IRON: Geophysics and iron ore exploration: examples from the Jimblebar and Shay Gap-Yarrie regions, Western Australia
Tracey L. Kerr, Anthony P. O'Sullivan, Peter Waters, Richard Turner and Darryl C. Podmore
ASEG Special Publications
1994(1) 355 - 368
Aeromagnetic and downhole logging data have been acquired for iron ore deposits at Jimblebar and Shay Gap-Yarrie in the Pilbara region of Western Australia. The Jimblebar deposits are from the Archaean-Early Proterozoic Hamersley Group and the Shay Gap-Yarrie deposits are from the Archaean Gorge Creek Megasequence. Aeromagnetic data are used to assist in regional mapping and generation of exploration targets. In structurally complex areas, a very close line-spacing may be necessary to provide data of sufficient resolution. Careful processing is necessary to reduce the large dynamic range of the data, caused by highly magnetic banded iron-formation (BIF), so that subtle features may be seen. Deposits display both structural and stratigraphic controls which may be evident in aeromagnetic data. In addition, the iron enrichment process alters magnetite within the parent BIF to haematite, which may give rise to subdued responses in aeromagnetic data. The application of the aeromagnetic technique to exploration at Yarrie was an integral part of the discovery of the Y2 deposit. Downhole natural gamma logging is used as an in-hole stratigraphic mapping tool. In the Jimblebar area, the stratigraphy, comprising interbedded oxide BIF and silicate iron formation (shale) macrobands, is very regular. As a result, it is generally possible for gamma ray logging to identify the strata intersected in drillholes to within a several metres, even where they are complexly deformed. Hence natural gamma logging can play an important role in resolving complex structural problems. At Shay Gap-Yarrie, gamma logging does not show the stratigraphic discrimination seen in the Jimblebar area, because the stratigraphy in the Shay Gap region is not as laterally consistent. However, gamma logging is still useful for general delineation of rock types. Density logging is used for a variety of applications, including confirmation of ore grades, bulk density estimates for resource calculation, and geotechnical studies. At Shay Gap-Yarrie, back-scattered gamma density logging is used downhole to determine the density of iron ore, an important parameter in resource calculations. Frequent calibration of the probe with known reference samples is critical.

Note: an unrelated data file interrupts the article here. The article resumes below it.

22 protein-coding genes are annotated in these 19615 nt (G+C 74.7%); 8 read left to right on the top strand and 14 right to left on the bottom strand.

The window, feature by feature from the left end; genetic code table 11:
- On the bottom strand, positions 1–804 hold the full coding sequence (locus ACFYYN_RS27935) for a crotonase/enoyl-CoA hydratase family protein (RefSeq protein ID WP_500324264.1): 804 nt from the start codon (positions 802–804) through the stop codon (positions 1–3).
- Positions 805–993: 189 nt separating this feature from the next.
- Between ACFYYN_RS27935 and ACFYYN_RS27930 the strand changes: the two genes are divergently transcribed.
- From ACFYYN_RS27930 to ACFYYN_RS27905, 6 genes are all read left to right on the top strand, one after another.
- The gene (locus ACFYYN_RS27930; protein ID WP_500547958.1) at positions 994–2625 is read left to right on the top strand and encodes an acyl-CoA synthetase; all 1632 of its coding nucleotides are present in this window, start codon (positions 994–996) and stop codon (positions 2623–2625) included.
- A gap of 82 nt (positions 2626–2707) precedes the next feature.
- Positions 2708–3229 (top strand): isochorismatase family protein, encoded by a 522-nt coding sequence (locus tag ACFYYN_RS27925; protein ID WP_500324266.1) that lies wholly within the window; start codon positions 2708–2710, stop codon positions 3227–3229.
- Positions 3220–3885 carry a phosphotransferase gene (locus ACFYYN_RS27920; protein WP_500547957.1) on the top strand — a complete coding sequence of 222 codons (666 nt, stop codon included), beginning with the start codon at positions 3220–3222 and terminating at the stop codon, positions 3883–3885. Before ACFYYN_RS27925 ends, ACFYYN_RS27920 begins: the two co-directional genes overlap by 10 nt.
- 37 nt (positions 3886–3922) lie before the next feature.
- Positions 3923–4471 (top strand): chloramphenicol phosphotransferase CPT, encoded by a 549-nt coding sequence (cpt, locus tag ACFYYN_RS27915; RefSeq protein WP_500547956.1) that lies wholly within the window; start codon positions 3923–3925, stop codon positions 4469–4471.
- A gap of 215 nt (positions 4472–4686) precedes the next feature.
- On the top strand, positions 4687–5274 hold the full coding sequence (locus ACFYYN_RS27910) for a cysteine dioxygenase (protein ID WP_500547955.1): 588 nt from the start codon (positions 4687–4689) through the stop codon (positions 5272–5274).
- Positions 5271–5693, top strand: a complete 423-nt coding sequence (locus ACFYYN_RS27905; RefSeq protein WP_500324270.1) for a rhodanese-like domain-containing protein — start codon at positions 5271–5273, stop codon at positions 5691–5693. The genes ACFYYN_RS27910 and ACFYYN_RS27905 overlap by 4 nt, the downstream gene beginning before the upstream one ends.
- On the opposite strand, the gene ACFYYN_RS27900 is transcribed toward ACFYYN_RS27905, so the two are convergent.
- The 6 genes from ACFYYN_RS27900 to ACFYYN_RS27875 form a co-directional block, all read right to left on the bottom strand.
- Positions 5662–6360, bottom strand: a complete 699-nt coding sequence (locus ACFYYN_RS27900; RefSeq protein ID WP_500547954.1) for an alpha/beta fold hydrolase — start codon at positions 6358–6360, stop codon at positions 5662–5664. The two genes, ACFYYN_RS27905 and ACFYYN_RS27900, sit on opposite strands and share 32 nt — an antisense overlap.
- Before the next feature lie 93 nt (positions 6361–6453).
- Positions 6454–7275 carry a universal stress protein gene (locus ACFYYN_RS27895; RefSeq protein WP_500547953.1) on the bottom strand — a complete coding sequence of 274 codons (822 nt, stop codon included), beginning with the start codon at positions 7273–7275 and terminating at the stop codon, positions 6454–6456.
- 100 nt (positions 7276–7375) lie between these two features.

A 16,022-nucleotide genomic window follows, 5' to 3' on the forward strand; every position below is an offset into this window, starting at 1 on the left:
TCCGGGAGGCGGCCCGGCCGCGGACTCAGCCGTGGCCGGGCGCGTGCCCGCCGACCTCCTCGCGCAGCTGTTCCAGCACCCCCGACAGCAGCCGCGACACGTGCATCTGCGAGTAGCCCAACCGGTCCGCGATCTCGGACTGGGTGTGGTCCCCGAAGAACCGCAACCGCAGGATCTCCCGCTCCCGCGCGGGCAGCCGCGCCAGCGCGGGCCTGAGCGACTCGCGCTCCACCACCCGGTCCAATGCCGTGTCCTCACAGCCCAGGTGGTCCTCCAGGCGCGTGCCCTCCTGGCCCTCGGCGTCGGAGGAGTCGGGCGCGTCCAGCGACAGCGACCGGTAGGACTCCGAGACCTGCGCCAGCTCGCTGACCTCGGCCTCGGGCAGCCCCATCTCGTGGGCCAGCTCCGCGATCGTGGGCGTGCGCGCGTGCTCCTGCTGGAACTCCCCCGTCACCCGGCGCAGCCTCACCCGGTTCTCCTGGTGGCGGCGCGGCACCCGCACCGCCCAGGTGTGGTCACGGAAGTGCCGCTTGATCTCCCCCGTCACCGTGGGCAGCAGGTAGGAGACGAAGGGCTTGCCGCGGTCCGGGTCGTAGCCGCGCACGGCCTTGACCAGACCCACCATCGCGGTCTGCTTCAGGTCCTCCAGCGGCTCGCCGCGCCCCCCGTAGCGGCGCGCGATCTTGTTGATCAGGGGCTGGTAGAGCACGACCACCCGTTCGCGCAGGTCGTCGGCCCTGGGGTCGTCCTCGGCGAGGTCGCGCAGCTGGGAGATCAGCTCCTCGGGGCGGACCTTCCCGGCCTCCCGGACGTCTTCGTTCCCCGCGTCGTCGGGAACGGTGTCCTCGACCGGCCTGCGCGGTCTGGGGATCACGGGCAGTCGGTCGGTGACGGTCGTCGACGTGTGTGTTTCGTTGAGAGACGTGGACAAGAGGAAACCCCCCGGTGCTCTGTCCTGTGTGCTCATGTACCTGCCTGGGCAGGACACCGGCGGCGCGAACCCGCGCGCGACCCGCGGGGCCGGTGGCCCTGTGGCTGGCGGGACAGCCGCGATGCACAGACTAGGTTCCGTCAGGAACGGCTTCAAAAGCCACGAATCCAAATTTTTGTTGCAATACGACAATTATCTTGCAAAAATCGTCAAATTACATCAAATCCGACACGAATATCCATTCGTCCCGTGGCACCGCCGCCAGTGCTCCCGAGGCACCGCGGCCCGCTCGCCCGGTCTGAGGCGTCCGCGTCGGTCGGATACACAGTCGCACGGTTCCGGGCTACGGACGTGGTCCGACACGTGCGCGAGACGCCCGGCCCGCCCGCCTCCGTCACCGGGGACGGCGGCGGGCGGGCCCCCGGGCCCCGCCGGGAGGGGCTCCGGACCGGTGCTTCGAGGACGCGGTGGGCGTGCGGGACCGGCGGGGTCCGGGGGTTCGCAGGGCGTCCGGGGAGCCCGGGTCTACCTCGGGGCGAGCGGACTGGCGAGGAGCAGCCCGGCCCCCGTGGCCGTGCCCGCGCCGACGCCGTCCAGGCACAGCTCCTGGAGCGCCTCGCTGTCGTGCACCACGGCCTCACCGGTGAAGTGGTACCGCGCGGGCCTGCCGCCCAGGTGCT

Full text doi:10.1071/ASEGSpec07_26
© ASEG 1994